Gracie Barra Bristol, (BJJ), Donal Carmody, Bristol, UK - 18/10/2011
Jiu Jitsu Style issue 5 is now out (you can get JJS through iTunes, in the US or in the UK, among other countries): if there are any students from Gracie Barra Bristol reading, those pictures from the photo shoot a while back are included (so, the one before Mick Wilson), with an exclusive Geeza interview! Lots of other great stuff in there too, from a variety of writers, not just me. ;)
My wrist was a little sore from DIY this week, but I decided to just wrap it up and train anyway: I've been to class plenty of times when one of my hands wasn't working right for some reason, and it isn't too difficult to avoid relying heavily on the injured limb. The focus for this class was still open guard, but moving on from last week's spider guard into the de la Riva. After his usual excellent series of drills, Donal talked through the basic position.
You start by establishing the de la Riva hook itself, wrapping your leg behind theirs, curling the toes of your foot around their inner thigh for control. Your same side hand grabs their trouser leg on that side: you can also grab the heel, but it is easier to kick the foot free (though I know black belts disagree on this, as I've been taught both as the 'right' way to grip). Your free foot pushes into their other knee to stretch them out.
You also want to grab their far sleeve. Simply reaching for it is too obvious, as they will then pull their arm back. To be more cunning about it, you can grab their arm as they reach to grip your pant leg, or indeed grab their sleeve after they've already grabbed your pant leg. If you then kick that leg forwards while maintaining the grip on the sleeve, you're left holding their arm while they have nothing.
From that basic position, Donal progressed to a sweep. He wasn't sure if this had a name, so I'm going to refer to it as the Donal sweep. You want to get your de la Riva hook right across their far hip. In order to do so, push off with your foot on their far knee and pull down on the sleeve you've grabbed. That should enable you to turn onto your shoulder, while also providing you with the base to kick your de la Riva hook straight: Donal described it as making your body into a sort of surf board. Wrap the hooking foot around their far hip.
Return your shoulder towards the mat, so that you can then put your remaining foot underneath the de la Riva hook. This results in a sort of x-guard, but using a deep de la Riva. Sit up towards their leg, then as you drop back, pull your knees towards your chest while also yanking their sleeve. This will knock them forwards and off balance. From there, you should be able to simply turn in the direction your bottom knee is pointing to knock them to the mat.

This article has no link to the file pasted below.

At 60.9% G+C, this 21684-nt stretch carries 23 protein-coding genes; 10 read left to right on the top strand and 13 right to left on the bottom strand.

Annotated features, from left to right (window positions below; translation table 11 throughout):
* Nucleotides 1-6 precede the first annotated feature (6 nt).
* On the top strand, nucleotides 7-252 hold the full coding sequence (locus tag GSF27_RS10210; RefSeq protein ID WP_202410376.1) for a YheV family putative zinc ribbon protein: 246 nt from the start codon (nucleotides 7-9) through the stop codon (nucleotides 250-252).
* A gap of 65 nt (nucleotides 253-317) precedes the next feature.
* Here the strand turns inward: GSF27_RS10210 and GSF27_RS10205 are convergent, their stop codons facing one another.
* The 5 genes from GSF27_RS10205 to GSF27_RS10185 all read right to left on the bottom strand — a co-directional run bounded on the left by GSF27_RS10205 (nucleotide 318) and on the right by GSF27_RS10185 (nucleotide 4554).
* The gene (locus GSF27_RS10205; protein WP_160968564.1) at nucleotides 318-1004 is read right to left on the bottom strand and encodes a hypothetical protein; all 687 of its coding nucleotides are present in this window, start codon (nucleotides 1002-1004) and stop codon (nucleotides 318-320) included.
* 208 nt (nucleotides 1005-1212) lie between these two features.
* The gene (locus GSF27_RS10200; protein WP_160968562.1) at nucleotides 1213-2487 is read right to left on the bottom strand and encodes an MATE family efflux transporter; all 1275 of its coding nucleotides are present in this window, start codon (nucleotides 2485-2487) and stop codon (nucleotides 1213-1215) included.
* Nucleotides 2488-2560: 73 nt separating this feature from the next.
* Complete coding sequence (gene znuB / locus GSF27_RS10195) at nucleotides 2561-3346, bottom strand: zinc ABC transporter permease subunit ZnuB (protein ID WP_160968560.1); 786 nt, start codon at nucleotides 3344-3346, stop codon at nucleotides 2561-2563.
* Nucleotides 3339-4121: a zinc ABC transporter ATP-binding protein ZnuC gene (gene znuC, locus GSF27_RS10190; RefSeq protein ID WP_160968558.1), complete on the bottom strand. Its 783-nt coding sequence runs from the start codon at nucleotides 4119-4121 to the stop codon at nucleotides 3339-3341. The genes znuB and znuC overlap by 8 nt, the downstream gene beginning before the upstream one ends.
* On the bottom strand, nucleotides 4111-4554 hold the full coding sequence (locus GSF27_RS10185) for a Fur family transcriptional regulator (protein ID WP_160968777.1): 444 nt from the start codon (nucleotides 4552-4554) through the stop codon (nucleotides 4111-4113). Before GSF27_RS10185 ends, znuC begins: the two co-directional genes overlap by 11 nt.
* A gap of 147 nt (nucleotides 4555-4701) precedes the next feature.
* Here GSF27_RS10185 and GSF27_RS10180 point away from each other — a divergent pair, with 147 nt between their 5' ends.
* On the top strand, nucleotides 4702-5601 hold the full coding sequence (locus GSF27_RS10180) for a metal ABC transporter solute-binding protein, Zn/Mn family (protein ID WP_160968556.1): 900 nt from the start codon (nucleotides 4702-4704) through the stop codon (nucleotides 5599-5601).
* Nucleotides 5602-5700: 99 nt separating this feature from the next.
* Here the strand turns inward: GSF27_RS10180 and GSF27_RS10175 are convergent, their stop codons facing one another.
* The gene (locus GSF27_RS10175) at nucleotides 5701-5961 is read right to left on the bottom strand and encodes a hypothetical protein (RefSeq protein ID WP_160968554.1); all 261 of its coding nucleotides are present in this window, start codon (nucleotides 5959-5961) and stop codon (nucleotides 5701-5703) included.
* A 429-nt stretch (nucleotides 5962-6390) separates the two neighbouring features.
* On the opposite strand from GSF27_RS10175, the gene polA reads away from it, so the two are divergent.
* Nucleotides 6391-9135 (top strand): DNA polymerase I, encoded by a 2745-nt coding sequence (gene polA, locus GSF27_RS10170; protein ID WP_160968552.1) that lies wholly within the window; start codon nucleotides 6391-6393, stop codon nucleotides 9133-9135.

All the way through, you need to make sure you keep that same side grip on their trouser leg. This now comes into play as you look to pass. Maintaining that grip, you can either slide your knee through to cut over their shin and pass, or you can establish a cross face and move to pass from there. You might even find you can step around and go the other way, towards their back.
Donal also briefly covered some simple tips on passing the de la Riva. The main thing is that you can simply turn your knee outwards to pop their hook off your leg if they haven't got it deep. You can also try pushing down on their leg and kicking your foot free, if they aren't being careful to maintain a good grip.
We did three bits of sparring, starting off with just trying to maintain the position as they looked to pass, which stayed fairly light. That was mainly to get used to de la Riva. Next, it was the same 1-2-3 thing, where all the 1s go on their backs and stay there, then the 2s, then the 3s. On my back, I was pleased to get the Donal sweep, even if it was just the once. After that, I was generally just maintaining and wriggling.
While trying to pass, I had some success, if I was able to either knock off their de la Riva hook by pushing the heel or stepping back and shoving their other leg down, preferably both. However, I was also sometimes being too complacent and sitting down, trying to rely on base, which isn't sensible if they've still got those strong grips. I need to make sure I break the grips first, then move into the pass.
Finally, we did free sparring. I was vaguely looking for the de la Riva, but kept ending up in spider guard or simply wiggling my legs around instead. I had an interesting roll to finish, where I was looking to grab an arm from turtle and roll them over. I isolated the arm and turned, but although I got on top, I wasn't able to secure the position. They still had their arms locked around a leg, so reversed me right back.
I also need to be careful, because at one point during all my spinning and twisting, I had my leg in a very vulnerable position. If I hadn't luckily pulled it free just as they were driving forward, I could have easily busted up my knee. That serves as another important reminder that I can't just dangle my legs anywhere I want, as my knee is not made of steel. I need to stay tight and pay more attention to the safety of my leg.